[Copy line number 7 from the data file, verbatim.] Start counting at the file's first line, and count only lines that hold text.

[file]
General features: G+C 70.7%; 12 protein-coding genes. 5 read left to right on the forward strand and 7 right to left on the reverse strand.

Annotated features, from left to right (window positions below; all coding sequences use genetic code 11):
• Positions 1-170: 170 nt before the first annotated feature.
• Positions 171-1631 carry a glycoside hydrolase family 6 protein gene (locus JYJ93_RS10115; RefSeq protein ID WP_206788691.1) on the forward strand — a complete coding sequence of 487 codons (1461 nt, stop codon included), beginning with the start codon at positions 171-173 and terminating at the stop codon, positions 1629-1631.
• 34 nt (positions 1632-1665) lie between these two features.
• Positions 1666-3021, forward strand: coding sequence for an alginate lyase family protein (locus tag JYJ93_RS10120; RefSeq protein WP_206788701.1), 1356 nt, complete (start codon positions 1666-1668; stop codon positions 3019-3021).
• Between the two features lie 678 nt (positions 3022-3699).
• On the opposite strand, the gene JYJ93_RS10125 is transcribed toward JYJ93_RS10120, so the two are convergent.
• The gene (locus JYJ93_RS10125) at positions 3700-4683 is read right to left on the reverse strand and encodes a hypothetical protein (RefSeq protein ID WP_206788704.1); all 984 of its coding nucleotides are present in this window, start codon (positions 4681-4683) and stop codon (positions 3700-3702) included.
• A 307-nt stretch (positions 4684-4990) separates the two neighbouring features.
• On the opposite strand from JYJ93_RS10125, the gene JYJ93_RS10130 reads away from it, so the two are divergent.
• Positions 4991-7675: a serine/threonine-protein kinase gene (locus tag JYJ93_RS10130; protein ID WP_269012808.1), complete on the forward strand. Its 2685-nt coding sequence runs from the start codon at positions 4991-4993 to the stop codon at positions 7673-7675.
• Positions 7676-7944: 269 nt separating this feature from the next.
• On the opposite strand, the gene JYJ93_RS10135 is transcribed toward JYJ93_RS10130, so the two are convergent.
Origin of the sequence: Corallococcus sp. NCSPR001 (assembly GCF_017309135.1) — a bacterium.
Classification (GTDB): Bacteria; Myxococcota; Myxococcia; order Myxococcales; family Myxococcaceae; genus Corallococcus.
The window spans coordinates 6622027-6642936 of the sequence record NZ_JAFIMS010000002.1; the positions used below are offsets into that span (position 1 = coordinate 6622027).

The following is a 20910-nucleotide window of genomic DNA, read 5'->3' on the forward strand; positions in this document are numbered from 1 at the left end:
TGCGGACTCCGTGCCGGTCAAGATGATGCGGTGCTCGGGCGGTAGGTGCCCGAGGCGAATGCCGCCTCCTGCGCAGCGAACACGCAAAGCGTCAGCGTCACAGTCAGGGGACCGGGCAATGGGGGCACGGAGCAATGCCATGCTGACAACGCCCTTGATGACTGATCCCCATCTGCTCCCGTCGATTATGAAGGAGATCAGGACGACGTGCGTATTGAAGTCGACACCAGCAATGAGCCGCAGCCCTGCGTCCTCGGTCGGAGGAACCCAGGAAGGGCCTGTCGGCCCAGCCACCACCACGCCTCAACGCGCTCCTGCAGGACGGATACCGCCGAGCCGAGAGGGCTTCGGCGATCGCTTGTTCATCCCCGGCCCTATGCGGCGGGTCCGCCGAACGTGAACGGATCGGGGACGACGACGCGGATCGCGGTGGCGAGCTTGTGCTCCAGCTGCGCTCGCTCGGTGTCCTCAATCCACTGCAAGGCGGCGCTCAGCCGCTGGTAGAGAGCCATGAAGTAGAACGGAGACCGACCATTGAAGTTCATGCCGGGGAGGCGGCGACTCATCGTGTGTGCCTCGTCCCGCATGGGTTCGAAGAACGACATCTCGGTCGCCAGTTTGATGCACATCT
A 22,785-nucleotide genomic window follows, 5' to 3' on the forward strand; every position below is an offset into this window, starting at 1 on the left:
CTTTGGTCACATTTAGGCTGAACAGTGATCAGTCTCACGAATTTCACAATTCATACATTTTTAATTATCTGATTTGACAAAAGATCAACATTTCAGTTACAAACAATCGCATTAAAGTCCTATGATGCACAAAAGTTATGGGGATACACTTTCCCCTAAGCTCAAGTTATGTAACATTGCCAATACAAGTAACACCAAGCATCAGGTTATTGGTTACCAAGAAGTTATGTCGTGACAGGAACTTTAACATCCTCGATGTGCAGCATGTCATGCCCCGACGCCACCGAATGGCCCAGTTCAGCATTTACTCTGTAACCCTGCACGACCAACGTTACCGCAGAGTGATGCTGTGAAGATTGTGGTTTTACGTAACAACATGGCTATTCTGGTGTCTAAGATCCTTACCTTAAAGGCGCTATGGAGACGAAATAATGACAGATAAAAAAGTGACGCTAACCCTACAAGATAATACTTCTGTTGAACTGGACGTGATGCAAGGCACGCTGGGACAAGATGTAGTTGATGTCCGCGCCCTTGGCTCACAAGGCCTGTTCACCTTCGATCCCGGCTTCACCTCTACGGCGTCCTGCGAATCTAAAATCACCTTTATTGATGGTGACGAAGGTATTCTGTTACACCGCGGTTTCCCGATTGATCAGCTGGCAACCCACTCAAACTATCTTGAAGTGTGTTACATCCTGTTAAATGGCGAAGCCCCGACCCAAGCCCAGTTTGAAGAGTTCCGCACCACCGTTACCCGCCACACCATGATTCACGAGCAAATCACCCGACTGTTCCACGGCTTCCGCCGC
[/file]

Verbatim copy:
• Between the two features lie 678 nt (positions 3022-3699).